An image from a high-resolution camera on NASA’s Mars Reconnaissance Orbiter shows the Opportunity rover as a bright blip inside the white box. The box marks a 154-foot-wide area in Mars’ Perseverance Valley. Click on the image for a larger version. (NASA / JPL-Caltech / Univ. of Arizona Photo)
NASA’s Opportunity rover still hasn’t made contact after a weeks-long Martian dust storm forced it to go into hibernation, but at least the skies are now clear enough to spot the solar-powered robot from orbit.
And mission managers say they’re a long way from giving up on Opportunity, which began its work on the surface of Mars almost 15 years ago.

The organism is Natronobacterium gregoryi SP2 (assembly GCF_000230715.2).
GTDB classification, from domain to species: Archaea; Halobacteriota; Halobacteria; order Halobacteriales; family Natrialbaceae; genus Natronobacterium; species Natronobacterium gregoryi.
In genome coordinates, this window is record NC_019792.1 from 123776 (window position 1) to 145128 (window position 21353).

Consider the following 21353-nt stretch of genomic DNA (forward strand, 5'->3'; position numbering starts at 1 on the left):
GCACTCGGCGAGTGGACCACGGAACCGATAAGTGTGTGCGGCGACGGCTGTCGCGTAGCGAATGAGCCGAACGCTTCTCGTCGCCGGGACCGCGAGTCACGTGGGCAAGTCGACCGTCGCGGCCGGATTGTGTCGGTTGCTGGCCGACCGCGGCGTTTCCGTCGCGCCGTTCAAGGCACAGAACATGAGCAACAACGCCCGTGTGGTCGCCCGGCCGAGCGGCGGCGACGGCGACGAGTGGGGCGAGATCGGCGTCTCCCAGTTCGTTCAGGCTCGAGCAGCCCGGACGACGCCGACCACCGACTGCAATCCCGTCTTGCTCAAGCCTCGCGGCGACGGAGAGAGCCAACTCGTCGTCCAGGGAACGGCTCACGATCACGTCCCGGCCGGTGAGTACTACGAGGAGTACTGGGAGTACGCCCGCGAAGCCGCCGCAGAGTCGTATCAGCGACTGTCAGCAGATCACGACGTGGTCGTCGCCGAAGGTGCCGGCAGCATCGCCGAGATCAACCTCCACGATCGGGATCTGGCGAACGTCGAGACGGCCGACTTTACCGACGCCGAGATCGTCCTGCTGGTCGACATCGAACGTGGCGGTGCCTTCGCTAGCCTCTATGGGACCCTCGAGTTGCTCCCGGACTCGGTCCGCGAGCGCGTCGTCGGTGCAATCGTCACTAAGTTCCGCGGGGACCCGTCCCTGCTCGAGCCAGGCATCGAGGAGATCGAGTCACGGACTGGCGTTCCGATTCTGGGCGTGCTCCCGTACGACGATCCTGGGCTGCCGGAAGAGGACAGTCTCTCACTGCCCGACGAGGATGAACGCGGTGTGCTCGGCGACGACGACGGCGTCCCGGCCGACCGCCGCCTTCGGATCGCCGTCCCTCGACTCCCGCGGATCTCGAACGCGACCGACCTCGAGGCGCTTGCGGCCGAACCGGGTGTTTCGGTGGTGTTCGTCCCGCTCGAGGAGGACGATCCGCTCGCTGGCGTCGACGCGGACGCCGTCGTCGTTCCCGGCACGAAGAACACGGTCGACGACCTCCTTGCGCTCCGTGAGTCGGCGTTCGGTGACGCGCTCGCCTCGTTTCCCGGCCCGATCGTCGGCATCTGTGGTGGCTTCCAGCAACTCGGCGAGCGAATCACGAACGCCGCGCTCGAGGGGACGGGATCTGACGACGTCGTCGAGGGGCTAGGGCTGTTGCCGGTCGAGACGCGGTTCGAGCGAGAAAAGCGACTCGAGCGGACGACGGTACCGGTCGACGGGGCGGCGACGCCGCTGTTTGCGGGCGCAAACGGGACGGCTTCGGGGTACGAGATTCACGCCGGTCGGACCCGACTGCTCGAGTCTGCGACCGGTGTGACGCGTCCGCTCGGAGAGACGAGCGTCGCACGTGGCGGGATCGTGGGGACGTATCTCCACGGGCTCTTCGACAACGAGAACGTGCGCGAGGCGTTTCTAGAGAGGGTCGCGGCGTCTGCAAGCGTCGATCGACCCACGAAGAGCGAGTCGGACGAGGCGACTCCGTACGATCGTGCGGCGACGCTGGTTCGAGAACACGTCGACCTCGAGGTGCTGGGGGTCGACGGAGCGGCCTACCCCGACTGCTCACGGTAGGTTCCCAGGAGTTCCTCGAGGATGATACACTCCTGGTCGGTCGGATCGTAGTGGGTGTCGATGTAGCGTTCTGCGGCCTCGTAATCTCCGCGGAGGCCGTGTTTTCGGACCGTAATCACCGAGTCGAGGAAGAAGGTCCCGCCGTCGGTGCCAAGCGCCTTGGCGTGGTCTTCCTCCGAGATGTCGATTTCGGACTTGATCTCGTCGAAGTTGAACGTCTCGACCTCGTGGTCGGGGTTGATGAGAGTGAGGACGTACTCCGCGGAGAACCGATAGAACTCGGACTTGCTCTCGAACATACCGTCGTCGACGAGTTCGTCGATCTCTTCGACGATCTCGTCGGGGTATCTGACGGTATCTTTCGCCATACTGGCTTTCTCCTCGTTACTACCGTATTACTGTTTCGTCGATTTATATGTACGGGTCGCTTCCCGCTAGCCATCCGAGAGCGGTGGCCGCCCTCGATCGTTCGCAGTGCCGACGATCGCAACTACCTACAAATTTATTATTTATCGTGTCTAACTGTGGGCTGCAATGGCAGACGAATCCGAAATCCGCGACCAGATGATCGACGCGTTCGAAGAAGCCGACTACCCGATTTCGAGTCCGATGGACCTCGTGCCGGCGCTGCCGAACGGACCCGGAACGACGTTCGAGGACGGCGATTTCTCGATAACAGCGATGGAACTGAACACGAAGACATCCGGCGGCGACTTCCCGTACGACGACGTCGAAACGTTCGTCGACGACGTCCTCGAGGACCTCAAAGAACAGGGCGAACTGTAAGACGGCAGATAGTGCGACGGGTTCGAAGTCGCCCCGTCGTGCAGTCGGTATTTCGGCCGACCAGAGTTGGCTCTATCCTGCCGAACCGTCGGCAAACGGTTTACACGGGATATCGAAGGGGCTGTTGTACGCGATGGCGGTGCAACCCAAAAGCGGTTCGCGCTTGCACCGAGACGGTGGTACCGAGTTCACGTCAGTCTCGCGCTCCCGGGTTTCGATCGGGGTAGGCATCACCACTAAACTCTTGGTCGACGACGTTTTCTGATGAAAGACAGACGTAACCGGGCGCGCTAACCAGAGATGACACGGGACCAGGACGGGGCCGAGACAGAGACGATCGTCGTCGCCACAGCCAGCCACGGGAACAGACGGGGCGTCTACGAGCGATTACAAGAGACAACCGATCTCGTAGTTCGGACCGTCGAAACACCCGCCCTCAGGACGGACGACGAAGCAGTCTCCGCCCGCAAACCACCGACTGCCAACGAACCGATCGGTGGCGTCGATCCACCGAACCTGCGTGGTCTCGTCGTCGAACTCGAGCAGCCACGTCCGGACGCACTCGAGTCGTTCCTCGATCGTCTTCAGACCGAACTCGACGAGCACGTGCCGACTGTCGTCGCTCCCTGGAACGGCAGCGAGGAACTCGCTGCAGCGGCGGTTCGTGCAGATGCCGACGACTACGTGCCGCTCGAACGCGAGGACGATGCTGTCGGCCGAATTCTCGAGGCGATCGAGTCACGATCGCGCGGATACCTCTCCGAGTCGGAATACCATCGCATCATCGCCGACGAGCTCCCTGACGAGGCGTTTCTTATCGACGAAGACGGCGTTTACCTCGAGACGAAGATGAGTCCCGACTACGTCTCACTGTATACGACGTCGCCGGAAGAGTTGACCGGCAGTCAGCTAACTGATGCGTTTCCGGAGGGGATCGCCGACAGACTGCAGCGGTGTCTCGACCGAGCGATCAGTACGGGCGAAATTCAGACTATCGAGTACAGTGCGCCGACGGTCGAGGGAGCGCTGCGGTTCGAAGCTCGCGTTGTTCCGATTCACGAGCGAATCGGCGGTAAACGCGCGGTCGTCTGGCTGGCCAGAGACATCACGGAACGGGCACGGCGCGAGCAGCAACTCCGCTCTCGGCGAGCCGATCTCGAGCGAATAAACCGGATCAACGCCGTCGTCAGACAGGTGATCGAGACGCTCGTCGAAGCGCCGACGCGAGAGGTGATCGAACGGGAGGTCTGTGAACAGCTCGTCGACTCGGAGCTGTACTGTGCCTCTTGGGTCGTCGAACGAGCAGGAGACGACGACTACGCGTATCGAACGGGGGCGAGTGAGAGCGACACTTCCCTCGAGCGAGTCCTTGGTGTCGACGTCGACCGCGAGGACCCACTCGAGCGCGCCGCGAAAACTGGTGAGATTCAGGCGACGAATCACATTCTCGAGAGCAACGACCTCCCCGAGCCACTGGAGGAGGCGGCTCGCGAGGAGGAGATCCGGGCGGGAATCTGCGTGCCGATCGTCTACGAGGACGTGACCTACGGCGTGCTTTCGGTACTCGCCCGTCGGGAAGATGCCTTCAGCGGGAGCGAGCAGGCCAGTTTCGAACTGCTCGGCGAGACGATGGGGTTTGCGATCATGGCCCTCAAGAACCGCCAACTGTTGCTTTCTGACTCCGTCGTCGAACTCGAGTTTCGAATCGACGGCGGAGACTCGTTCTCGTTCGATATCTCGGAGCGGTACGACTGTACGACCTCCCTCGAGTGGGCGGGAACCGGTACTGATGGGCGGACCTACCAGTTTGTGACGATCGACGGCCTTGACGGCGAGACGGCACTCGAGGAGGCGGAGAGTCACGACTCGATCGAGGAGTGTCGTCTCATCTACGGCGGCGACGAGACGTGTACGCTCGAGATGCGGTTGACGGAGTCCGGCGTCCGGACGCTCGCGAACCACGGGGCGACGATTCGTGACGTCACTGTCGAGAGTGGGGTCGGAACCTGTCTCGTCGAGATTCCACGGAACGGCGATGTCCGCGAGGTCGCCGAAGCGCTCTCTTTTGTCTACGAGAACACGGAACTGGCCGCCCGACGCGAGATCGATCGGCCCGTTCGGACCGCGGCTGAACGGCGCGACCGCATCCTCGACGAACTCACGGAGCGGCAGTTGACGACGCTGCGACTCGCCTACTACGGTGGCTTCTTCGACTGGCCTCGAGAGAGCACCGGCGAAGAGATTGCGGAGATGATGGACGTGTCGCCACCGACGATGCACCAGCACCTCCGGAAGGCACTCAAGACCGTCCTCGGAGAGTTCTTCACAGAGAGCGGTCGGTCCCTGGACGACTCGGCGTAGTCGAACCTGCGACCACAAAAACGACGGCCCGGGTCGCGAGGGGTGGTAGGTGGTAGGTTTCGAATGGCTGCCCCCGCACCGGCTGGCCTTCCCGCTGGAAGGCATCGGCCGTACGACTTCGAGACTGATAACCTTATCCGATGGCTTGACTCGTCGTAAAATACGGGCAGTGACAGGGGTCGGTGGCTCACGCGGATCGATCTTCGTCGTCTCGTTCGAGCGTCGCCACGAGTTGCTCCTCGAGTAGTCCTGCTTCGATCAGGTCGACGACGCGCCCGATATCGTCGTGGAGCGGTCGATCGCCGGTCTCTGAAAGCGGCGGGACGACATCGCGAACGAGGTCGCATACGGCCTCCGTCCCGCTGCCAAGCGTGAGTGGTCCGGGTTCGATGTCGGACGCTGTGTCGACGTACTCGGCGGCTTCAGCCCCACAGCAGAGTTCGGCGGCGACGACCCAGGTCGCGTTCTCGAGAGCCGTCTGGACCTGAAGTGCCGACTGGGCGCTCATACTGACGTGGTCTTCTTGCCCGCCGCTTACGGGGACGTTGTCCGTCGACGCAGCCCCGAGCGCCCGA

Oppy shows up as a blip on the slopes of Perseverance Valley in a color image captured Sept. 20 by the Mars Reconnaissance Orbiter’s High Resolution Imaging Science Experiment, or HiRISE, from a height of 166 miles.
The orbiter’s clear view raises hopes that winds will sweep dust off Opportunity’s solar panels, as has happened several times before, and allow the rover to build up enough power to resume transmissions.
Mars’ storm-dimmed skies caused power levels to fall in mid-June, eventually forcing Opportunity to cut its power consumption down to ...